Car makers have, until now, been forced to rely on the steel-industry to manufacture their products. But the computer sector has devised software that has the potential to transform vehicle making into a truly 21st century technology.
High-tech licence to print vehicles
Car makers have, until now, been forced to rely on the steel industry to manufacture their products.
Mines, steel mills and thousands of factory workers painstakingly assembling heavy-duty steel engines and car bodies defined the auto industry throughout the 20th Century.
But the computer sector has devised software that has the potential to transform vehicle making into a truly 21st century technology. The 3D printing company Stratasys, based in the United States, has developed software capable of printing an entire plastic car body. The prototype car is called the Urbee 2, a version of which was unveiled at this year's Las Vegas car show.
The company uses the latest 3D printing technology to spray molten polymer to build the chassis layer by microscopic layer until it arrives at the finished product in the colour of choice.
The process is referred to as "lights out" construction.
The car designer merely uploads the design of a car part and then leaves the technology to "print" the product.
The initial version of this revolutionary technique still takes about 2,500 hours to create an entire car chassis.
However, the technology is subject to Moore's Law, the theory that computer power approximately doubles every couple of years, rather than the much slower pace of traditional technological change set by the auto industry.
The new generation of plastic printed vehicles would also be far more fuel-efficient than standard cars.
It is, for example, possible to trickle-charge the Urbee overnight with electricity from solar energy. It can run on petrol or ethanol and will achieve about 200 miles per gallon on the motorway and about half that driving in cities while costing about two cents a mile.The entire body and even the glass panels will be 3D printed by Stratasys, it says.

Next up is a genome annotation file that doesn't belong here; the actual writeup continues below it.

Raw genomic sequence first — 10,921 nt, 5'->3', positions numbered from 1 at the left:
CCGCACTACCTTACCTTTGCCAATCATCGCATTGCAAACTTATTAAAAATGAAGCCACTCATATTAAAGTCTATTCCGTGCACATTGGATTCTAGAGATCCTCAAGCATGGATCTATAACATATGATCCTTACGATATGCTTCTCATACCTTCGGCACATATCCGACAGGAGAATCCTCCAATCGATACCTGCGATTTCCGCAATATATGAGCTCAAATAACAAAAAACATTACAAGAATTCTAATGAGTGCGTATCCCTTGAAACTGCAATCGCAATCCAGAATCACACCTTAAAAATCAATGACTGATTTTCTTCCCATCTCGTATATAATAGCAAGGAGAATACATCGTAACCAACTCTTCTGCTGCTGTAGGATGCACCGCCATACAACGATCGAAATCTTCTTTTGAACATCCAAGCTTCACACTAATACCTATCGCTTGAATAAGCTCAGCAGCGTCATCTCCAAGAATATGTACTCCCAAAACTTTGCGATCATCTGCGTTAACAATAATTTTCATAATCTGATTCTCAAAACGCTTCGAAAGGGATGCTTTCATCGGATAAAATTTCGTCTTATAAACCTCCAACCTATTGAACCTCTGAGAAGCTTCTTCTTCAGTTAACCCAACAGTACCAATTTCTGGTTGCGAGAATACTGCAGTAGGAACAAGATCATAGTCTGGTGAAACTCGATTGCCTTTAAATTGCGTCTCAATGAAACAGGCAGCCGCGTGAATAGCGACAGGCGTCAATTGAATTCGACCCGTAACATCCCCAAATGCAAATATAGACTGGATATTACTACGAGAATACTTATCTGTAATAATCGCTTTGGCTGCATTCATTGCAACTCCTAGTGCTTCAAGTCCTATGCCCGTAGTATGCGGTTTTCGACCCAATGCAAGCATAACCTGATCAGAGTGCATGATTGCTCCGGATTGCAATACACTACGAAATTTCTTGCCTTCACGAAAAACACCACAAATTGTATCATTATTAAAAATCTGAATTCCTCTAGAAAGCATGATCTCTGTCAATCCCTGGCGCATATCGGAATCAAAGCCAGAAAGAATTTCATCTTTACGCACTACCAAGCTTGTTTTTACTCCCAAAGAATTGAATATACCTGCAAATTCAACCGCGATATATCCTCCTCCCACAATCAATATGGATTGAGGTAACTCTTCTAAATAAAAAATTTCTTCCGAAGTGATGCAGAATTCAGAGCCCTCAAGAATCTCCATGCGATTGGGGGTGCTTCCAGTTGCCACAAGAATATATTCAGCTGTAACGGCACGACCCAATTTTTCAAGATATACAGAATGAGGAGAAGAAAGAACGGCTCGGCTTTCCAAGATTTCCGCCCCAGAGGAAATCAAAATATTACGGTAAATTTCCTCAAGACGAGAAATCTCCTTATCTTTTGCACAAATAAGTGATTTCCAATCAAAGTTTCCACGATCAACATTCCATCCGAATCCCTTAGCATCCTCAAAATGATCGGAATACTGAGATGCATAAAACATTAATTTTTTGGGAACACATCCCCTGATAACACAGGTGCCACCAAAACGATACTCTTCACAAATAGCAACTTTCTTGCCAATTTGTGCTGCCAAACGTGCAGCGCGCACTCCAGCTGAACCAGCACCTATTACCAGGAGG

This approach has numerous advantages over conventional car making technologies, as 3D printing not only avoids expensive tooling up to build the car, it also allows designers to seamlessly dovetail last-minute design changes.
But what could be the real game changer for the industry is the potential to create individually designed bespoke vehicles.
Customers could not only specify and chose a colour scheme, they could also have the car body designed to reflect their own personal taste.
The big threat to traditional manufacturers is that the barrier entry for small but innovative car makers such as Tesla has now dropped to a level where the new technology potentially enables them to compete on price in the mass market and to undercut the steel-car builders by significant margins.
The new lightweight technologies also produce vehicles that are far safer than those made by traditional methods.
"As new materials and parts are being introduced by the main manufacturers they are routinely tested to be stronger and safer than the materials and components they are designed to replace," says the German car adhesive manufacturer Henkel spokesman Holger Elfes.
He adds similar materials have already been flight-tested by the aerospace and space industries.
The big question, however, is whether car makers will be able to ditch their existing supply chains and manufacturing processes swiftly enough to ensure that younger, nimbler economies in regions such as Asia and Middle East do not overtake them.
Middle East markets, in particular, are well-suited to solar-charged vehicles. "3D printing, which is largely automated deals directly with the labour cost imbalance between the US and China," says Ron Enderle, the principal analyst at the Silicon Valley based Enderle Group.
But, despite the lip service paid to new energy efficient cars by western governments, the auto industry looks as it may have to be dragged kicking and screaming into the 21st Century.
Traditional car industry partners such as the steel sector are unlikely to take the switch lying down. Neither are the auto industry workers who could see themselves replaced by computerised printers.
"The auto unions likely won't like this and will try to resist the move, thereby playing into China's hands," says Mr Enderle.
But he adds even the fledgling Chinese car industry may be also be hard put to ditch existing steel-based manufacturing.
"China needs to keep its people working and resists automation like this, they want hand work to keep the people occupied," says Mr Enderle.
"But hand labour can't compete with efficient automation."
However, there is little doubt in Silicon Valley, at least, that the age of 3D printed plastic car is about to dawn.